Category: Outside RSA

Wallace (Wally) Arnold Oakes GC.

Wallace (Wally) Arnold Oakes (23/04/1932 – 12/06/1965), a traindriver with British Rail, was awarded the George Cross posthumously for his bravery on 5th June 1965.

The Citation, recorded in the London Gazette published on 15 October 1965, Supplement: 43793, Page: 9767, reads:

“Wallace Arnold Oakes (deceased), Locomotive Driver, British Railway Board Crewe (Sandbach).
Mr Oakes left Crewe driving the steam locomotive of a relief express passenger train. The train consisted of ten coaches and was reasonably well filled with passengers. When about seven miles from Crewe travelling at nearly sixty miles per hour the engine cab was suddenly filled with smoke and flames blowing back from the firebox. The fireman at once climbed through the side window and somehow managed to get on the cab steps where he extinguished his burning clothing by rubbing himself against the plating. He could not see into the cab but realising the brake had been applied he remained on the step until the train stopped. The flames subsided at once and he-entered the cab to find that Oakes was missing; he saw him lying on the cutting slope just ahead of the cab. His clothing was severely burnt and the flesh beneath had suffered similar to an extent described later as 80 percent of the body. Oakes was however still able to speak at that stage but was dazed. The first person to make an inspection of the controls was a fireman from an up train which was stopped to pick up the injured men. He found the brake fully applied, the regulator partly open an the blower valve open. It seems apparent therefore that Driver Oakes instead of quitting the cab as soon as the blow-back occurred remained to apply the brake, open the blower and probably close the regulator partly. The position in which he was found shows that he did not leave the engine until it had come to rest. Mr Oakes must have been aware that to remain at the controls of the locomotive was a grave risk to his own life. Nevertheless he applied the brake full and took all the measures he could to reduce the effect of the blow-back. Mr Oakes gallant action showed that his first thought was for the safety of his passengers and he thereby sacrificed his life, for he died a week later. He set an outstanding example of devotion to duty and of public service.”

Sadly, he was buried in an unmarked grave in St Matthew’s Churchyard, Haslington, Cheshire. Since his death, Wally Oakes GC has had two locomotives named after him, and there is a plaque in his memory at Crewe Railway Station.

The headstone took a campaign through a national Railway Magazine to raise the funds to be erected. It came about through a request that Mark Green had from the magazine for a picture of Wally as his medals were being sold (bought by Railway Museum in York) and they didn’t know he was in an unmarked grave.

DRW © 2018. Created 21/02/2018. Image by Mark Green, used with permission.

Updated: 22/02/2018 — 19:04

The Old Contemptibles Plaque (Southampton)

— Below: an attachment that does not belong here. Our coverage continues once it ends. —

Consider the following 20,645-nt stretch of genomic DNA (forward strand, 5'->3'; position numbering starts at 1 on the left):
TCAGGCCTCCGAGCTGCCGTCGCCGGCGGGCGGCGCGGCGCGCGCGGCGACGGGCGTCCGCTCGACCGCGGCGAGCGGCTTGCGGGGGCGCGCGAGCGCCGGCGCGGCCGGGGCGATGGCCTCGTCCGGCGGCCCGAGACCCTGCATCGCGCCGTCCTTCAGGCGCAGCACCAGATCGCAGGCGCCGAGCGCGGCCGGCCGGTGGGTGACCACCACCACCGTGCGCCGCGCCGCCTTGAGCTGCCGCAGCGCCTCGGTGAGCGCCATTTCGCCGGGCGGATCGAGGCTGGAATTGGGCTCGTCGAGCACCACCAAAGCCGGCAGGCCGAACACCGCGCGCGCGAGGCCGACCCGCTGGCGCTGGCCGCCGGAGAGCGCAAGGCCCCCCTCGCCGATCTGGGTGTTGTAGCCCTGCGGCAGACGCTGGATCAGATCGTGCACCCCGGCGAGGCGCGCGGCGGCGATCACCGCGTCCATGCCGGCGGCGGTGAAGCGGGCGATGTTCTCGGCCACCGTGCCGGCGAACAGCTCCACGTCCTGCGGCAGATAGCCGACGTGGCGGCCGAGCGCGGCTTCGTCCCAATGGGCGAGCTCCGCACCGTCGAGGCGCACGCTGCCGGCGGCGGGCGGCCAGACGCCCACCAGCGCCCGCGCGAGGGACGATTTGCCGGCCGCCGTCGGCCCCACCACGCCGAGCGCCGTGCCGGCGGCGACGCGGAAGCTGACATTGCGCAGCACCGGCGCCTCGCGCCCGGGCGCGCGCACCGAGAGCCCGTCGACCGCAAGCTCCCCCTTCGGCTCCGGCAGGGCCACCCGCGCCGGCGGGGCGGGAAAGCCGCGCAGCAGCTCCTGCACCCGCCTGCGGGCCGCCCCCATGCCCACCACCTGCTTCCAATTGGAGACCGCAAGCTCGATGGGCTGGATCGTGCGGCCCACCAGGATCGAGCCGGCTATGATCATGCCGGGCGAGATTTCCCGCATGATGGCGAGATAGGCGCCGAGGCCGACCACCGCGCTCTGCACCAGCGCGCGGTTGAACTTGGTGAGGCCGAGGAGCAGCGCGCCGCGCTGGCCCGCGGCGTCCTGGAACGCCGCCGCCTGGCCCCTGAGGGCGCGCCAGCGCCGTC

In my meanderings around cemeteries in the UK I sometimes encounter plaques on the graves of the “Old Contemptibles”. Unfortunately they are not that easy to research because it is easier to research a soldier that died in the war than one who survived.

Just what is an Old Contemptible? Legend has it that Kaiser Wilhelm II of Germany, allegedly issued an order on 19 August 1914 to “exterminate … the treacherous English and walk over General French’s contemptible little army”. Hence, in later years, the survivors of the regular army dubbed themselves “The Old Contemptibles”.

Not too many men from the regular army survived the long slog in the trenches, and the survivors often suffered from the effects of the war for the rest of their lives. The grave markers that I see are from the “Old Contemptibles Association”  that was founded by Captain JP Danny, RA, on 25 June 1925. Membership was limited to veterans of the regular army who had served in the British Expeditionary Force in France and Flanders within range of enemy artillery during the period 5 August to 22 November 1914 and had thus taken part in the desperate early battles and retreats before the advancing German forces, before the tide turned and the allies counterattacked at the Battle of the Marne.  The Association had 178 branches in the UK & 14 overseas branches. It produced its own magazine “The Old Contemptible” & all members were known as “chums”.  The Association’s national organisation was wound up in the 1970s but in London and the South East it continued until 1994. (http://www.surreyinthegreatwar.org.uk/story/the-old-contemptibles-association/)

In Southampton, on the side of the former Docks’ Post Office and Telegraph building at Dock Gate 4, there is a plaque commemorating the men who sailed from the port to make history. Erected on 9 April 1950, it was unveiled by by Admiral Sir Algernon Willis, Naval Commander-in-Chief, Portsmouth. 

Former docks post office and telegraph building

 

The poem, by Beatrix Price Miller reads:

OH MIGHTY FORCE THAT STOOD FOR ENGLAND!
THAT, WITH YOUR BODIES FOR A LIVING SHIELD,
GUARDED HER SLOW AWAKING, THAT DEFIED
THE SUDDEN CHALLENGE OF TREMENDOUS ODDS
AND FOUGHT THE RUSHING LEGIONS TO A STAND
THEN STARK GRIM ENDURANCE HELD THE LINE,
OH LITTLE FORCE THAT IN YOUR AGONY
STOOD FAST WHILE ENGLAND GIRT HER ARMOUR ON,
HELD HIGH OUR HONOUR IN YOUR WOUNDED HANDS,
CARRIED OUR HONOUR SAFE WITH BLEEDING FEET
WE HAVE NO GLORY GREAT ENOUGH FOR YOU,
THE VERY SOUL OF BRITAIN KEEPS YOUR DAY!
PROCESSION? – MARCHES FORTH A RACE IN ARMS:
AND FOR THE THUNDER OF A CROWD’S APPLAUSE,
CRASH UPON CRASH THE VOICE OF MONSTROUS GUNS,
FED BY THE SWEAT. SERVED BY THE LIFE OF ENGLAND,
SHOUTING YOUR BATTLE-CRY ACROSS THE WORLD.
OH, LITTLE MIGHTY FORCE YOUR WAY IS OURS,
THIS LAND INVIOLATE YOUR MONUMENT.

Grave markers. 

I have seen some of the markers in the cemeteries I have visited and can only find these in my images, it is possible I have missed seeing more by taking a different path or pausing to look at something else. But, I will keep on looking. Sadly, I expect many of the markers have ended up as scrap metal over the years, so these may be quite rare so many years down the line.